As if we needed any more proof that humans are naturally predisposed to name things we came across yet another example during a reading of Caroline Alexander’s book, “The Endurance, Shackleton’s Legendary Antarctic Expedition.”
In October 1915, the Endurance was unexpectedly icebound when the winds shifted and the temperatures dropped. Locked in for the season, the crew of the Endurance was obliged to build close and comfortable quarters to conserve heat for themselves and their animal charges.
“Chippy” the carpenter built tight quarters below decks and it was not long after he hammered home the final nail when the crew gave them the wry sobriquets, “The Ritz,” “The Billabong,” “The Sailor’s Rest,” and “The Anchorage.”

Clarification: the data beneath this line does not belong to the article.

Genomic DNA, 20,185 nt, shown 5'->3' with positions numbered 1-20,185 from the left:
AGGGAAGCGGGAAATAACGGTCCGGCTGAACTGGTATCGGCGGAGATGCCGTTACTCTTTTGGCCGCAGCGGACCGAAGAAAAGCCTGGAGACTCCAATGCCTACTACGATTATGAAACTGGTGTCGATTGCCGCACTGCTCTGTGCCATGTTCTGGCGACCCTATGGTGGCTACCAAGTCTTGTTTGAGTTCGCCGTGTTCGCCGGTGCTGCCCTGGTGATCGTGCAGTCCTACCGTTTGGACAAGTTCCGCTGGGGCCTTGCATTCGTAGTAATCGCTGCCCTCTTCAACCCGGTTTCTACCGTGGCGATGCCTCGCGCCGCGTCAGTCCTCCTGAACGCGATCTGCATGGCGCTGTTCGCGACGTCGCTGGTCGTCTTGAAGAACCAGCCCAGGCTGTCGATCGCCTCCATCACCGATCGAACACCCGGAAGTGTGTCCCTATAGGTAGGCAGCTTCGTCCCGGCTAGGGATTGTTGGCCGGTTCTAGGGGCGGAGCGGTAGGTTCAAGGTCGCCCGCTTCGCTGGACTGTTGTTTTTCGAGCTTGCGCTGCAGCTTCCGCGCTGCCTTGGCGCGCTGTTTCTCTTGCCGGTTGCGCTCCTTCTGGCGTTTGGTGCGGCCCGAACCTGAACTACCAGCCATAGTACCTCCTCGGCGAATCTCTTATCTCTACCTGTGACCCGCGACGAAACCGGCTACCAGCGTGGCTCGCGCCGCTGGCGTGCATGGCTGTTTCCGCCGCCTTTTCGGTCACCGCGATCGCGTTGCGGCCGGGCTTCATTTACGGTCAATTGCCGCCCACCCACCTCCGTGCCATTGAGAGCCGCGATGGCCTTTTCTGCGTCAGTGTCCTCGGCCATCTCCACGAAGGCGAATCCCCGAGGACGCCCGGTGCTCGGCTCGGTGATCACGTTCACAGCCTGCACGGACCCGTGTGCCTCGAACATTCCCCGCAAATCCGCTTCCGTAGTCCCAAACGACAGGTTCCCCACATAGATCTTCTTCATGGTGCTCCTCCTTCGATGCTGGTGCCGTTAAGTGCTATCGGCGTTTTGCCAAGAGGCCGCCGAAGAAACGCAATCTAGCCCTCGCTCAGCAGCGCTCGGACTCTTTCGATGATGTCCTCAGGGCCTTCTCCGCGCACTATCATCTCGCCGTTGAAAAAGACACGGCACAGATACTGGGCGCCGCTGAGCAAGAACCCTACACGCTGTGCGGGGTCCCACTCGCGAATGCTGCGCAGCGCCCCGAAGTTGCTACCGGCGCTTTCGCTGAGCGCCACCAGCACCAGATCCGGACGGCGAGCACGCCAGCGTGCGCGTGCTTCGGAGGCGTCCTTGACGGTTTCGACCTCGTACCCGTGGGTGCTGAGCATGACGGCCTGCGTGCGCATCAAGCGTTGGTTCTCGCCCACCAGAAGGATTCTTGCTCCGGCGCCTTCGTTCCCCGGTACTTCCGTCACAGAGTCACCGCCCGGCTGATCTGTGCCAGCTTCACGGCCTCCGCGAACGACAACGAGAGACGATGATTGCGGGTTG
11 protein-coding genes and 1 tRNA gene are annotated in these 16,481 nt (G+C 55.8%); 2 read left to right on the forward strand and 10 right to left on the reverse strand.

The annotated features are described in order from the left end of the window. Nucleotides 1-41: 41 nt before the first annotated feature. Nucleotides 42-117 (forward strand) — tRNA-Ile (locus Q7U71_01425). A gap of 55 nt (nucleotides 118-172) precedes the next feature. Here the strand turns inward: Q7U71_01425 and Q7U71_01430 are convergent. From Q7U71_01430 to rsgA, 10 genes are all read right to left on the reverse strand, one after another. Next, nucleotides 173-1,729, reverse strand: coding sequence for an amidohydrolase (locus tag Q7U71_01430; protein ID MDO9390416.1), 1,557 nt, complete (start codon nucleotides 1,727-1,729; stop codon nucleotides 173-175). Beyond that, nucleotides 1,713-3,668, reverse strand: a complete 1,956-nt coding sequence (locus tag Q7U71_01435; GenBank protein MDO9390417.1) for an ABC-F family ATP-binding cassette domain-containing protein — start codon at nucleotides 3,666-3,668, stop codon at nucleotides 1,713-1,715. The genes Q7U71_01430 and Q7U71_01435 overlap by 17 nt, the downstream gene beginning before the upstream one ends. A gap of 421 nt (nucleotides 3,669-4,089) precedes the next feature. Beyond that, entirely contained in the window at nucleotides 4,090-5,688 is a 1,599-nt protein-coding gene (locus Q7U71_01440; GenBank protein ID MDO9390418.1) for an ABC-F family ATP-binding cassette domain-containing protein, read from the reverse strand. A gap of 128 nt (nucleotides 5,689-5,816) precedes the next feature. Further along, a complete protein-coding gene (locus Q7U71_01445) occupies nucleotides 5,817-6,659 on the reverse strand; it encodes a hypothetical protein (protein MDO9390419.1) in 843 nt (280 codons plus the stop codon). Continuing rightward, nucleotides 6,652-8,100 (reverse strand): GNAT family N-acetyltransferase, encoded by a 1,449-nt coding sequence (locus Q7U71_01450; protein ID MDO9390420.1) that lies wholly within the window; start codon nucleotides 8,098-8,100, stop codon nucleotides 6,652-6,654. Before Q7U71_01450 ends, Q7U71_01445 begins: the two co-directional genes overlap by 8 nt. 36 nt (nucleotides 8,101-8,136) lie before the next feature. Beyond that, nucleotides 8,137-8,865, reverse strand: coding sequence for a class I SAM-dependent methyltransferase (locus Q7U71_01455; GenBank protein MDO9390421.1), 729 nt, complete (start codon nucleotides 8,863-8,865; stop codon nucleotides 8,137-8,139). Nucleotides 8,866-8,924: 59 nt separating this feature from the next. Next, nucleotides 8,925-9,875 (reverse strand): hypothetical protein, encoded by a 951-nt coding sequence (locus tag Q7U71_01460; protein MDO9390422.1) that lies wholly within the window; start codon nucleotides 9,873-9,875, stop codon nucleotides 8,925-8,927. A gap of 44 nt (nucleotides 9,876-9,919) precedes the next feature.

Now the dogs and pigs couldn’t stay on board so temporary snow shelters were built on the ice flows and immediately dubbed “dogloos” and “pigloos.” In fact, the urge to label things even extended to the naming of the mountains and crags created by the confluence of wind, water, snow and ice.
Another reminder of the complex power of naming.